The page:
Taoussi, 53, won the 2011 CAF Confederation cup and 2012 CAF Super Cup with Moroccan club MAS Fez after which he was named coach of Morocco on 22 September, 2012 replacing the sacked Eric Gerets.
Can he lead them to victory?. We shall get to know in less than 3 weeks.
The coach to keep an eagle eye on in South Africa is Lucio Antunes of Cape Verde who is the brainchild of the Cape Verdeans first qualification for the Africa cup of Nations after astonishingly eliminating four times winners Cameroon.
He had no previous international managing experience. I thought the shark wouldn’t survive out of water but it really survived and conquered the lion.
What a qualification!. With Lucio Antunes embarking on a journey to Spain for Real Madrid’s Jose Mourinho to school him, that sends a signal to the whole of Africa of Cape Verdes intention.
If Malaga’s Eliseu Pereira, Manchester United’s Nani , Porto’s Sylvestre Varela, former France international Patrick Vieira, Swedish Henrik Larsson, Dutchman David Mendes and others had played for their country of origin(Cape Verde), I do not think Cape Verde would be among unheralded nations in Africa today.
French coach Alain Giresse managed Mali to third place in the 2012 AFCON after beating Ghana 2-0 in their second meeting at tournament with Ghana winning the first during a group play by a similar scoreline.
However Giresse and Mali will part ways afterwards and fellow Frenchman Patrice Carteron now leads Mali to the spectacle in South Africa.
This is Carteron’s first time as a national team manager after managing clubs such as AS Cannes and Dijon FCO in France.
He could not save Dijon FCO from relegation in the French Ligue 1 in the 2011/12 season.
We could only wait to see what he brings on board for Mali.
German Gernot Rohr leads the Menas of Niger to their second successive Nations Cup finals. Rohr was coach of Gabon in the last edition of the AFCON where Gabon lost to Mali on penalty shootouts in the quarter finals.
Stephen Keshi is one of the African coaches who present greater technical knowhow of the game and would be more than desperate to be the first man to win the Nations cup both as a player and manager after the late Egypt’s Mahmoud El Gohary who won the Nations cup in 1959 as a player and in 1998 as a manager both with Egypt.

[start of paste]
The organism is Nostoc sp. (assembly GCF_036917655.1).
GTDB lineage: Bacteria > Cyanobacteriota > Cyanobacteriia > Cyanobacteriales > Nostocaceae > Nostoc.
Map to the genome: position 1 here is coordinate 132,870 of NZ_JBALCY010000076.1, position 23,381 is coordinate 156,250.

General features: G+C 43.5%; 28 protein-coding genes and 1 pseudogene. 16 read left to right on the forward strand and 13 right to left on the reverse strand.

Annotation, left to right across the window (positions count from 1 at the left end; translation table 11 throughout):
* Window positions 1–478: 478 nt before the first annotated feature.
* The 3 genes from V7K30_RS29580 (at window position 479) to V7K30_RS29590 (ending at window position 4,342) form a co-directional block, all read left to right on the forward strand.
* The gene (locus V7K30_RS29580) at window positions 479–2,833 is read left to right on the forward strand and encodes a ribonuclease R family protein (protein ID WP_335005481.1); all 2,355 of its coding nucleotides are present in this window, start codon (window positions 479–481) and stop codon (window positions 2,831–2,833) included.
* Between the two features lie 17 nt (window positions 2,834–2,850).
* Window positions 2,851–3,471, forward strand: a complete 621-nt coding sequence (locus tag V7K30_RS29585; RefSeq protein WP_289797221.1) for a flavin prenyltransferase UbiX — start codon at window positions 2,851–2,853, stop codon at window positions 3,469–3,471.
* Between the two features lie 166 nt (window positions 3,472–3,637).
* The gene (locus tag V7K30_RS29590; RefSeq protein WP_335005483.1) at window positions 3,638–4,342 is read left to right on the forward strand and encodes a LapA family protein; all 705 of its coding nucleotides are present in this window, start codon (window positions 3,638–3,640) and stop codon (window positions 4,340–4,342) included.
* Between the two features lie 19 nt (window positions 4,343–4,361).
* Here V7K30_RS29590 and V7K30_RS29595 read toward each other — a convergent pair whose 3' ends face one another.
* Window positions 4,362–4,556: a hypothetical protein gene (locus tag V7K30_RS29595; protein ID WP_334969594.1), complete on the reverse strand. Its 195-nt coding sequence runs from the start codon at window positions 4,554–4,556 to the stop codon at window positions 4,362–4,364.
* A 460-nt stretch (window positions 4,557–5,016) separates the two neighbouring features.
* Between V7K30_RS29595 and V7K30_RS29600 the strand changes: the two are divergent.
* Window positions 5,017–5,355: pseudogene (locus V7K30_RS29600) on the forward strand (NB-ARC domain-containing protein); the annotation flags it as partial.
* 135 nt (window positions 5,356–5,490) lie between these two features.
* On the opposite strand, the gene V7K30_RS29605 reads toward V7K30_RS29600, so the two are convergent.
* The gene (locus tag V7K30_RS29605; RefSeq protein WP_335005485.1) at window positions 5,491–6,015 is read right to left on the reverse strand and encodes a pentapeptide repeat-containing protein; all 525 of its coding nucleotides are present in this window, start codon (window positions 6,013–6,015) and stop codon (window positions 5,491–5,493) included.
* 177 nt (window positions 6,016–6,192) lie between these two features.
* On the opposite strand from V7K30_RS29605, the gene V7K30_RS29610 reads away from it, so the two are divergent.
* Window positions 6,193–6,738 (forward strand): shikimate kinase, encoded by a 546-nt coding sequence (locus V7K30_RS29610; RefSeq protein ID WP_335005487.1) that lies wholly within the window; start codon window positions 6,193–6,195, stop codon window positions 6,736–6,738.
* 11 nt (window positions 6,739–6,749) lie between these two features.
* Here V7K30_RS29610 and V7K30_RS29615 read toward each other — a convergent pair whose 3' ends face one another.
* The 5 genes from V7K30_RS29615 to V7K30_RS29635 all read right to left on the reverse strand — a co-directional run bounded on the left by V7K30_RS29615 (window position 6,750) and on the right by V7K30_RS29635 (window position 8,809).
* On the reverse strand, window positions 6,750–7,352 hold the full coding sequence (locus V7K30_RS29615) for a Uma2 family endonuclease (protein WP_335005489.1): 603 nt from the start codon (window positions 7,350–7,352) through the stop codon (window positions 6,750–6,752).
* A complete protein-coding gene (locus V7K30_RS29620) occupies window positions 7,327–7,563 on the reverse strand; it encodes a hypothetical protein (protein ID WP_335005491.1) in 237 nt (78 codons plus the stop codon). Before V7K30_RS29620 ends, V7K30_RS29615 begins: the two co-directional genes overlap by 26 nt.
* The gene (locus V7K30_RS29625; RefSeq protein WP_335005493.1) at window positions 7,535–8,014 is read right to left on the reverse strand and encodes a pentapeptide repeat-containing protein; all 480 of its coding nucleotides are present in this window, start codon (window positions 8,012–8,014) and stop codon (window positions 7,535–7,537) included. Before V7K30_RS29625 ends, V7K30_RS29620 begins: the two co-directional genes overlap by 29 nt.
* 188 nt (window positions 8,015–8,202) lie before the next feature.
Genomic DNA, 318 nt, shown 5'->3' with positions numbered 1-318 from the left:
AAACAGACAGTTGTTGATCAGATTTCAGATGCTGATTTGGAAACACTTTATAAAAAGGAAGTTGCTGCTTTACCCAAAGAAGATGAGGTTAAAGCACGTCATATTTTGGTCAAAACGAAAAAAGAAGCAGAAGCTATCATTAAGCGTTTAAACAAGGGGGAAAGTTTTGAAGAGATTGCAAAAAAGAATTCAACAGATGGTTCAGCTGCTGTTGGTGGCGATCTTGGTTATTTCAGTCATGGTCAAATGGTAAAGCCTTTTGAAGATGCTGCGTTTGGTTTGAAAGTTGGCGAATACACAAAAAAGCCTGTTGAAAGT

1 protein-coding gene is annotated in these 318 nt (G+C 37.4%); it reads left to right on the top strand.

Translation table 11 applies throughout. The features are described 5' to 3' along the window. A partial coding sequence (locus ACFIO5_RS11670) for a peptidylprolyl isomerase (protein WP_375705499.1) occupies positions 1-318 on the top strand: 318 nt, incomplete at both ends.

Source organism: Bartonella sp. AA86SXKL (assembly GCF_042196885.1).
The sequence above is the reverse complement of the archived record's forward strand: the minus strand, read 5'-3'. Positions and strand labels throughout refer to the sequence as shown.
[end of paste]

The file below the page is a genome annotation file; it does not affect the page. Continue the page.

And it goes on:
Keshi was part of the 1994 AFCON winning squad of Nigeria. He became famous in Togo after he led the Sparrow Hawks to qualify for the 2006 FIFA World cup for the first time in Togo’s history though he did not send them to Germany for the World cup proper.
Keshi had played in five Nations cup tournament and is in line to appear at the tournament for the second time as a coach making his total appearances in the tournament seven.
Les Etalons of Burkina Faso have put hope in Belgian manager Paul Put to win their first Nations cup match for them which they last did in 1998 when they hosted the event.
Burkina Faso beat Guinea 1-0 in their last Group B match; goal scored by Kambou and since then Burkina Faso has failed to win a Nations Cup match.
Put had stints with Belgian clubs Geel, Lokeren and Lierse before been named Burkina coach in 2012.
As Ghana chases her 5th AFCON title in 31 years in the 2013 AFCON, Ethiopia would rather be seen again in Africa’s biggest football gathering in South Africa after 31 years of disappearance.
It was 60-year old coach Sewnet Bishaw who marshaled their comeback in his second spell with the Walya Antelopes.
Former AJ Auxerre and AS Monaco player Sabri Lamouchi would be Ivory Coast’s new hero if he is able to bring the best out of this golden generation of Ivory Coast football team which is labeled with players with big egos to land the 2013 AFCON.
Lamouchi is a novice who has been given the chance by Les Elephants to do what Francois Zahoui could not do in 2012 AFCON.
I can see how determined he is having went for some schooling under one of the best coaches in the world, Jose Mourinho.
Sami Trabelsi is leading the Carthage Eagles to South Africa. He was once their former assistant coach.
He played for Tunisia in the 1996,1998 and 2000 AFCONs and the 1998 World cup.
He was the same man that brought them to the 2012 AFCON in Gabon/Equatorial Guinea where they lost to Ghana in the quarter finals with goalie Aymen Mathlouthi being very charitable to Andre Ayew of Ghana by that goalkeeping malaise and Ayew slotted in the winner for Ghana at 101th minute.
Former Ivory coast Bosnian coach Vahid Halihodzic will be in the dugout for Algeria.
He has managed clubs like Raja Casablanca, Lille OSC, Paris Saint Germain, Trabzonspor, Dinamo Zagreb. He led Cote D’Ivoire to the 2010 AFCON and qualified them for the 2010 World cup.
Didier Six who was part of the 1984 Euro winning France squad alongside Michel Platini, Jean Tigana, Alain Giresse and several others, leads The Sparrow Hawks of Togo to AFCON 2013.
He has very little insight of the Nations Cup if I may evaluate him but let’s keep counting down for the finals of the 2013 Coupe d’Afrique des Nations to see who wins it.
BY GARIBA RAUBIL